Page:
Saratoga County

Round Lake Library fate left to voters

Voters will decide whether the Round Lake Library — which serves the entire town of Malta — should g

Voters will decide whether the Round Lake Library — which serves the entire town of Malta — should get $291,000 in funding from the town next year.

The Town Board is expected to vote today to authorize a public referendum, after library supporters this summer circulated petitions and obtained more than 800 signatures.

“The county Board of Elections wants a referral from the Town Board, so that’s what will happen,” said Town Supervisor Paul Sausville.

The board will also set a public hearing for Nov. 9 on setting a library tax levy, assuming the referendum passes in the Nov. 8 election.

“I’ll follow the wishes of the voters,” Sausville said.

The Women’s Round Lake Improvement Society, which operates the main library in Round Lake and a branch at the Malta Community Center, is seeking to pass the referendum as a way of stabilizing its funding, rather than having to renegotiate municipal funding contracts every year.

Library Board President Sandra J. Debus said the $291,000 is the same amount the library received from the town of Malta and village of Round Lake this year, through negotiations that have sometimes been stressful.

Under state education law, if voters approve the referendum, the town funding would then be set at the same level in future years, unless another referendum were held to change the amount.

Library officials said demand for library services has grown steadily as the town has grown, and especially since the Community Center branch opened in 2009.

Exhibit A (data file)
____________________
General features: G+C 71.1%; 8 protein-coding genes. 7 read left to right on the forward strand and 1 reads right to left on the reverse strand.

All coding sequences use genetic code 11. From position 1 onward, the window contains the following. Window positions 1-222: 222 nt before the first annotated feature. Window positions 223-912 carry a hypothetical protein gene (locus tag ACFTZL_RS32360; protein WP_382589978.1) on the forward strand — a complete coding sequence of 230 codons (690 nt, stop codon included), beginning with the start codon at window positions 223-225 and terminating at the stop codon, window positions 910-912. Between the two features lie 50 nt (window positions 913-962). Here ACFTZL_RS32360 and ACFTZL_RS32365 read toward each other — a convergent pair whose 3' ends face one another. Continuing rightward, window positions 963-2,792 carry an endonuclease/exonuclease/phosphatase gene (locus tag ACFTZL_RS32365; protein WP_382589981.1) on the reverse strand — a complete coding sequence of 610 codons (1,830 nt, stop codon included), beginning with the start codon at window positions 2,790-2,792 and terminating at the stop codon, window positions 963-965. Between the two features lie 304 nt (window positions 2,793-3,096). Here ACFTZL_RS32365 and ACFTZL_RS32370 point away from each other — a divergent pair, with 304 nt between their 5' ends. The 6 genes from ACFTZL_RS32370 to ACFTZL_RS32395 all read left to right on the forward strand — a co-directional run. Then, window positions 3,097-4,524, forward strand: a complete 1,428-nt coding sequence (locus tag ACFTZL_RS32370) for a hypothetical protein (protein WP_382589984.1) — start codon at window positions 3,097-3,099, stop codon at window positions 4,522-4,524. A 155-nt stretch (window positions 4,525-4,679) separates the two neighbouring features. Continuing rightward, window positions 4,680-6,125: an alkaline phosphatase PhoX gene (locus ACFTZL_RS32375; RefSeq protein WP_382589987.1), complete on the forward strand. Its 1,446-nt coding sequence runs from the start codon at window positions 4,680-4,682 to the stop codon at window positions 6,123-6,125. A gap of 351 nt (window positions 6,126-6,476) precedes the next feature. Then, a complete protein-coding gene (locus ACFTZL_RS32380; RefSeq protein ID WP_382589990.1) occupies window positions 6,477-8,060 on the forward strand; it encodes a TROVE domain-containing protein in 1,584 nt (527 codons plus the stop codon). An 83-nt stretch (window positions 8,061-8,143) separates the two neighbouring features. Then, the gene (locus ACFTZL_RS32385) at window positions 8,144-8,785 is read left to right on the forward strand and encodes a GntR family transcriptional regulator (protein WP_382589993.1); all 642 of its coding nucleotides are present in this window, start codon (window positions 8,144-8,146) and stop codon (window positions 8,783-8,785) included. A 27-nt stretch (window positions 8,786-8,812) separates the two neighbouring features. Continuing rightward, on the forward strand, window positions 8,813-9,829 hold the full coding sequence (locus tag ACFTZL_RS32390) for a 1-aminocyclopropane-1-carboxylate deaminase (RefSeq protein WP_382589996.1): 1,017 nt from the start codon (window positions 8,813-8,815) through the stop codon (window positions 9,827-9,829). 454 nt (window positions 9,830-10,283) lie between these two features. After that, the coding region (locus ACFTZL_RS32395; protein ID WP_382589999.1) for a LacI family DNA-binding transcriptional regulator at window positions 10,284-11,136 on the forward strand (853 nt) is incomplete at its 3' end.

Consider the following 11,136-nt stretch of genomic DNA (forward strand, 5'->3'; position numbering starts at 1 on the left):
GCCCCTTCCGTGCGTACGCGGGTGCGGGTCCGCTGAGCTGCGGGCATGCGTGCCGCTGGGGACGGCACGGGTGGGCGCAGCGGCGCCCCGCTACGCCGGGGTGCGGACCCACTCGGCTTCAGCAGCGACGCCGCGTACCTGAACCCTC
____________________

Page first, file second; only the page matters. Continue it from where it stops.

“We’re circulating about 11,000 items a month now. We had circulation of about 3,000 a month before,” Debus said.

Town officials have estimated the $291,000, if collected from property taxes, would require a tax of 16 cents per $1,000 assessed value, for a property tax bill of about $40 on a house assessed at $250,000. A higher number appeared in a recent town newsletter, but Sausville acknowledged it was incorrect.

According to the town, current funding for the library is coming through the town’s sales tax revenues. The library board has negotiated its funding level each year with the Town Board; the referendum would have voters set the amount of funding, without saying whether the money would come from sales tax, property tax, or other revenue sources.

“One of the reasons this went forward is the [Town] Board told us we have to find another way of financing,” Debus said.

She said there will be an active effort by library supporters to get the referendum passed. “We have a brochure due out in early October. We anticipate signs, and we may do some calling,” Debus said. “We have to educate the public.”

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